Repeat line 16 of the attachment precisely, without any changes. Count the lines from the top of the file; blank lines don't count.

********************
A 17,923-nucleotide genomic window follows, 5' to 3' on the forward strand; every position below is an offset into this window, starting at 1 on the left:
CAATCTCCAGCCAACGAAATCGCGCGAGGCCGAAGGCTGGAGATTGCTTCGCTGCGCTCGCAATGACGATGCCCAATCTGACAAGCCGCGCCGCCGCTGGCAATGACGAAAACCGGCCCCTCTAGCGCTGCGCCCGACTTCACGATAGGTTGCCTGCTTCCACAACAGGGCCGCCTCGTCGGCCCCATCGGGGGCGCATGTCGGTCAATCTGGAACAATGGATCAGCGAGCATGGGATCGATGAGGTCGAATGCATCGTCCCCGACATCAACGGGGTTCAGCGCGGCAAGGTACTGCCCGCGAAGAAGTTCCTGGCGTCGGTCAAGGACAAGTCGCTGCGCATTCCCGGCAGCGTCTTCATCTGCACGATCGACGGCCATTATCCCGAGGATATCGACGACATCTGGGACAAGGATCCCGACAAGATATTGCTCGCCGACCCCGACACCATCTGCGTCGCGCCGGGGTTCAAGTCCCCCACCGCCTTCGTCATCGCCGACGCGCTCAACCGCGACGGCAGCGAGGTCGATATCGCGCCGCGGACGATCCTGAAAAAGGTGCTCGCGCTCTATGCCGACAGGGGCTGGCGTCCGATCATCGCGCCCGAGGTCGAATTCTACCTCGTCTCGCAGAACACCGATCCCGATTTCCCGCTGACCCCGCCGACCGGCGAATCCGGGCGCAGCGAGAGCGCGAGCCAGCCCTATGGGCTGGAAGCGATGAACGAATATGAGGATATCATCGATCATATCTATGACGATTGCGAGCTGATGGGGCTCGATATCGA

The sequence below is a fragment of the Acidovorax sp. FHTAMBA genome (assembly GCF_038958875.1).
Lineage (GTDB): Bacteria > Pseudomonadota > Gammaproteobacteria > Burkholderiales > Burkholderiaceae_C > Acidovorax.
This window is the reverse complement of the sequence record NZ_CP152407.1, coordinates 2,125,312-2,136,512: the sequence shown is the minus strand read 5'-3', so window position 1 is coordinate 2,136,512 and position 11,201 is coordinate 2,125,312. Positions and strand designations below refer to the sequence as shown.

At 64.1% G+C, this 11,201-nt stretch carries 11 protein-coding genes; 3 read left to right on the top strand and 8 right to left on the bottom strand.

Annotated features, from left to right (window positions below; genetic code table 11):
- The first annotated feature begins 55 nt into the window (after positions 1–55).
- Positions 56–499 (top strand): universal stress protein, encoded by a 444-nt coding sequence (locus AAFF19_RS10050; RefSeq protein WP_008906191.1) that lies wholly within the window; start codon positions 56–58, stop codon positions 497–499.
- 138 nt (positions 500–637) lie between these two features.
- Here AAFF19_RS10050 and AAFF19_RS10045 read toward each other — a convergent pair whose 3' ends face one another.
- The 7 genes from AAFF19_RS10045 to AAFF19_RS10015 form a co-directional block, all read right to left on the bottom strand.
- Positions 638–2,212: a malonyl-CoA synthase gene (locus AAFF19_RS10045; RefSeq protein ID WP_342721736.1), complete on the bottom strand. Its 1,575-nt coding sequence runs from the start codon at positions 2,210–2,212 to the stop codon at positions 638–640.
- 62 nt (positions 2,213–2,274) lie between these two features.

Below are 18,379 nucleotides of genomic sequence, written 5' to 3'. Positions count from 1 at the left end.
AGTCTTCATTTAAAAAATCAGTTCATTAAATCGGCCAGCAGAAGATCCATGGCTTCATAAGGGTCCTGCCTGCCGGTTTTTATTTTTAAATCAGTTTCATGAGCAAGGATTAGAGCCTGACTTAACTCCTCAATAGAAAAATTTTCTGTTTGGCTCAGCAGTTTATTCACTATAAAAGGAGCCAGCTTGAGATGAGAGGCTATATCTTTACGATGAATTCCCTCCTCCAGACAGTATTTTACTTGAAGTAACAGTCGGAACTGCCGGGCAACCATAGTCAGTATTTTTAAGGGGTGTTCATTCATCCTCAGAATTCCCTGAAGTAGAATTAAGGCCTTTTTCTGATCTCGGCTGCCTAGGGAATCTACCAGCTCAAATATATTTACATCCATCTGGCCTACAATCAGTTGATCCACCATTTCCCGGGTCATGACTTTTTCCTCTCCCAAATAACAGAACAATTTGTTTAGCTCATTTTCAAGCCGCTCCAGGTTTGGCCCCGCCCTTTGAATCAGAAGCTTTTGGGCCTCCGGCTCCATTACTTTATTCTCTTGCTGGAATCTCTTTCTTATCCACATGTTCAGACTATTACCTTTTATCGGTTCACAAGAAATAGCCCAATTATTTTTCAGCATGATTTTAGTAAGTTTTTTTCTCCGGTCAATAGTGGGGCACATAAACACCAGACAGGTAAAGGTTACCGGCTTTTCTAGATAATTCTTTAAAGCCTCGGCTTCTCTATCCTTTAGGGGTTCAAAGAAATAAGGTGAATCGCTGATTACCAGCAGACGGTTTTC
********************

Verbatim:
AGTCTTCATTTAAAAAATCAGTTCATTAAATCGGCCAGCAGAAGATCCATGGCTTCATAAGGGTCCTGCCTGCCGGTTTTTATTTTTAAATCAGTTTCATGAGCAAGGATTAGAGCCTGACTTAACTCCTCAATAGAAAAATTTTCTGTTTGGCTCAGCAGTTTATTCACTATAAAAGGAGCCAGCTTGAGATGAGAGGCTATATCTTTACGATGAATTCCCTCCTCCAGACAGTATTTTACTTGAAGTAACAGTCGGAACTGCCGGGCAACCATAGTCAGTATTTTTAAGGGGTGTTCATTCATCCTCAGAATTCCCTGAAGTAGAATTAAGGCCTTTTTCTGATCTCGGCTGCCTAGGGAATCTACCAGCTCAAATATATTTACATCCATCTGGCCTACAATCAGTTGATCCACCATTTCCCGGGTCATGACTTTTTCCTCTCCCAAATAACAGAACAATTTGTTTAGCTCATTTTCAAGCCGCTCCAGGTTTGGCCCCGCCCTTTGAATCAGAAGCTTTTGGGCCTCCGGCTCCATTACTTTATTCTCTTGCTGGAATCTCTTTCTTATCCACATGTTCAGACTATTACCTTTTATCGGTTCACAAGAAATAGCCCAATTATTTTTCAGCATGATTTTAGTAAGTTTTTTTCTCCGGTCAATAGTGGGGCACATAAACACCAGACAGGTAAAGGTTACCGGCTTTTCTAGATAATTCTTTAAAGCCTCGGCTTCTCTATCCTTTAGGGGTTCAAAGAAATAAGGTGAATCGCTGATTACCAGCAGACGGTTTTC